Thursday, November 09, 2006

Fox Pop (1942) - Bobe Cannon-Chuck Jones

In early Chuck Jones cartoons, Chuck gave his animators a lot of freedom to move things in their own styles. They had to use Chuck's key poses, but each animator had his own way of breaking them down and getting from one pose to the next.

This is an animator that I really like to watch-I'm not 100% who it is, but I'm assuming it's Bobe Cannon because it looks a lot like animation in earlier Clampett cartoons when Cannon worked for him.

If anyone knows for sure who this is, let me know!



















Whoever it is draws great and moves everything in a very flowing way-almost like liquid wrapped in a tight elastic skin that can bend and stretch when moving fast.

Nothing moves directly from one Chuck pose to the next-it moves in complex figure 8 type formations and waves, or it "smears".

It's not exactly what you would call funny movement, but it is beautiful and artistic and very distinct.

It makes Chuck's early films very entertaining to watch just from an animation point of view. When I first discovered this style, I was mesmerized-I guess I still am. It's a reason to animate, rather than just trying to imitate reality, or worse- to have no animation skill or fun at all, like today's cartoons.

Chuck's later cartoons were more restrictive in terms of movement, and for that matter, oddly enough, so were Bobe Cannon's.

Cannon's style (if this is him) gradually got stiffer, first in Tex Avery's cartoons at MGM, then in Cannon's own cartoons for UPA.

Fox Pop (1942) - Bobe Cannon
Uploaded by chuckchillout8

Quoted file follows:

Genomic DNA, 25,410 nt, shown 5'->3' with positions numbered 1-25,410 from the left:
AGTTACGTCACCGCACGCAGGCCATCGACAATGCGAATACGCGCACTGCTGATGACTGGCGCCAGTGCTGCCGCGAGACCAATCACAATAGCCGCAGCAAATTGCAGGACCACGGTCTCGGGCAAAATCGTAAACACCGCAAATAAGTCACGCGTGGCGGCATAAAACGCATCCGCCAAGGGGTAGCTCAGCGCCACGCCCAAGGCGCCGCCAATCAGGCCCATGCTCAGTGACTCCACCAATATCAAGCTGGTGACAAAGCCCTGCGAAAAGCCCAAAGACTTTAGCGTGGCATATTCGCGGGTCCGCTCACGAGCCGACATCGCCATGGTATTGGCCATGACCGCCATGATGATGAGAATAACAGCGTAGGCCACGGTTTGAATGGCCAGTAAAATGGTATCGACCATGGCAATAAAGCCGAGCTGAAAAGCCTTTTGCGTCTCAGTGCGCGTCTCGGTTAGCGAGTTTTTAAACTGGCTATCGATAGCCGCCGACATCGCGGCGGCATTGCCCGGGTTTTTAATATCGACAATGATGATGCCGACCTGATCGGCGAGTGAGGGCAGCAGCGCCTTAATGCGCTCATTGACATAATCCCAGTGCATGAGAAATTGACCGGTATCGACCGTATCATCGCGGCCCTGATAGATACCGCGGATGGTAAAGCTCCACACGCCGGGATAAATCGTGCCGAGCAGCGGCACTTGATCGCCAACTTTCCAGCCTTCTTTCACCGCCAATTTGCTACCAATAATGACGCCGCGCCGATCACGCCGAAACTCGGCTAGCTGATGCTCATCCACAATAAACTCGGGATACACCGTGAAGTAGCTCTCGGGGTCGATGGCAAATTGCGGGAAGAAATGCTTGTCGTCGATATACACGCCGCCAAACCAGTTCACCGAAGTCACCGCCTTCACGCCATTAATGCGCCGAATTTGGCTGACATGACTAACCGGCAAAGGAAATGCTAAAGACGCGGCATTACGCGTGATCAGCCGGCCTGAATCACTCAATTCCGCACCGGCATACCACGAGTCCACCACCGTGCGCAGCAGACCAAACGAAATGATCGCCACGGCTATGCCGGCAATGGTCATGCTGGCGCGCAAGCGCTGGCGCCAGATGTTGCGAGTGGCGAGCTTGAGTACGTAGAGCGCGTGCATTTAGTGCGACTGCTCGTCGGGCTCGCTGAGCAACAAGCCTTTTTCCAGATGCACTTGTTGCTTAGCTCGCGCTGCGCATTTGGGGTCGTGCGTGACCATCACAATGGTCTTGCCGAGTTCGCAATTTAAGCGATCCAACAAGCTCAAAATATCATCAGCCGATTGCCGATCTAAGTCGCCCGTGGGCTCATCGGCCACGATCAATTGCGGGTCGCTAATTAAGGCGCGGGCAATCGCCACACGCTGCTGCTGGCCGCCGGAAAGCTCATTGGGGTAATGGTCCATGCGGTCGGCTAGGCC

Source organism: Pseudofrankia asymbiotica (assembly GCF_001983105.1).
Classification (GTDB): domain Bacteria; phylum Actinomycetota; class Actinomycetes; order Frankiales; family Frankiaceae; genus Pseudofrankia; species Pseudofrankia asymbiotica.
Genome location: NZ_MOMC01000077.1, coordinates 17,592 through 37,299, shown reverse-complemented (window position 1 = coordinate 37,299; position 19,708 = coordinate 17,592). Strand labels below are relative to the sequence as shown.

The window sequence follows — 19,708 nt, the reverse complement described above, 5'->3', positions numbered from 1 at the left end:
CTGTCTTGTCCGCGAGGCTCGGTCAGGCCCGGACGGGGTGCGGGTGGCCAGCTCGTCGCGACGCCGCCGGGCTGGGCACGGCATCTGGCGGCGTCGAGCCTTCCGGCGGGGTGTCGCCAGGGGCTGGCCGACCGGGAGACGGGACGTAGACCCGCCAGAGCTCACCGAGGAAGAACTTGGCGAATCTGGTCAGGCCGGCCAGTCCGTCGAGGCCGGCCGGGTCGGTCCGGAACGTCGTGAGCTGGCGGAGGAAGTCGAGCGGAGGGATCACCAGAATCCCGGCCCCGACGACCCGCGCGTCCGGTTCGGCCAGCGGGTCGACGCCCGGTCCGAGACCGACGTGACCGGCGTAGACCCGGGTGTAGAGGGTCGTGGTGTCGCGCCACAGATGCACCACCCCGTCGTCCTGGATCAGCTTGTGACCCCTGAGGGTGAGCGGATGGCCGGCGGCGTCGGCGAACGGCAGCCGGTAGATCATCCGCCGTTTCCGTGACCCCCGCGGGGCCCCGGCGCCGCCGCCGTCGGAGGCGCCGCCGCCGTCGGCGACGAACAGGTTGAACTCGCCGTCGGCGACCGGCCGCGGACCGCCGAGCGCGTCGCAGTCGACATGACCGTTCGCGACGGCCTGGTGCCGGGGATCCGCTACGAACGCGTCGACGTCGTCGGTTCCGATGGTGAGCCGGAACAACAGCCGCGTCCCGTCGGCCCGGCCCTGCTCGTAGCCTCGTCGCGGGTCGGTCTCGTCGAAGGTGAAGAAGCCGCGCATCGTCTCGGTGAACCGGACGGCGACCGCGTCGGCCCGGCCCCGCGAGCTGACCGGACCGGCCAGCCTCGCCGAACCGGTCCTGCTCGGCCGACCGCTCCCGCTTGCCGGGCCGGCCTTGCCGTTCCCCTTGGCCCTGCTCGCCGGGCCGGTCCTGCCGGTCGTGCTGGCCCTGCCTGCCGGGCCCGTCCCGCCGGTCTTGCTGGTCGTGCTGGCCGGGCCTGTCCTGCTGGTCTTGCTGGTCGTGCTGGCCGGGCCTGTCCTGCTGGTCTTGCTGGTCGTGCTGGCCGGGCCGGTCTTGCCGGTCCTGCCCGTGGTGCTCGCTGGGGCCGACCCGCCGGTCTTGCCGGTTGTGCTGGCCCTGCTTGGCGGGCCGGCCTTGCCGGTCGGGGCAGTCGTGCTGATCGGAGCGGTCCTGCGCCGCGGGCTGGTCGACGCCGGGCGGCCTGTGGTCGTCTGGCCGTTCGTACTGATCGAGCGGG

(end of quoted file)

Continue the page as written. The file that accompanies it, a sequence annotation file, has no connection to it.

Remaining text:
Clampett told me lots of stories about Cannon, how he got his name, how mild mannered he was, yet he was athletically built.

By the way, doesn't Chuck draw weird hands?? There's something perverted looking about this one, even though it is very well drawn.


65 comments:

Thad K said...

I believe that is Cannon's animation. His animation tended to look more rubbery than the other Jones animators. The ending of My Favorite Duck is his work - and there's a lot of Cannon in Pvt. Snafu vs. Malaria Mike, which mainly takes place on Snafu's bare ass.

THAD

Rodrigo said...

So, when you do your cartoons, do you do this same technique? Key poses and then creatively fluid in-betweens?

I ask this, because I've started on a animation test, and that's the route I'm going with right now. Coincidentally, I found out today that these arcs/figure 8's you mention are incredibly important. I had a shitty looking transition between 2 poses, but after some tweaking and aligning the main masses to respective curved paths, it looks pretty slick (if I do say so myself.)

I only got 4 seconds of animation, but it's been a hellavu learning trip.

Danne8a said...

Chuck was a wonderfui artist indeed!
But there definately seems to be something phallic going on with that hand!

Evan said...

Oh man I remember loving the way that fox was animated has a kid. great cartoon.

Peggy said...

It's so full! So much overlap and settle. This is such a simple design but it's handled so fluidly.

Ultimately it feels oddly lacking in pep for what I think of as how a WB short should look, but I'm wondering if this is a result of the Flash video compression screwing over subtleties in timing - I felt like I was seeing some smears that should've vanished into the motion, now and then.

Ted said...

How is "Bobe" pronounced? Bowb? Bowbee? Bowbay? Bobby (bahbee)? Bob (bahb)?

JohnK said...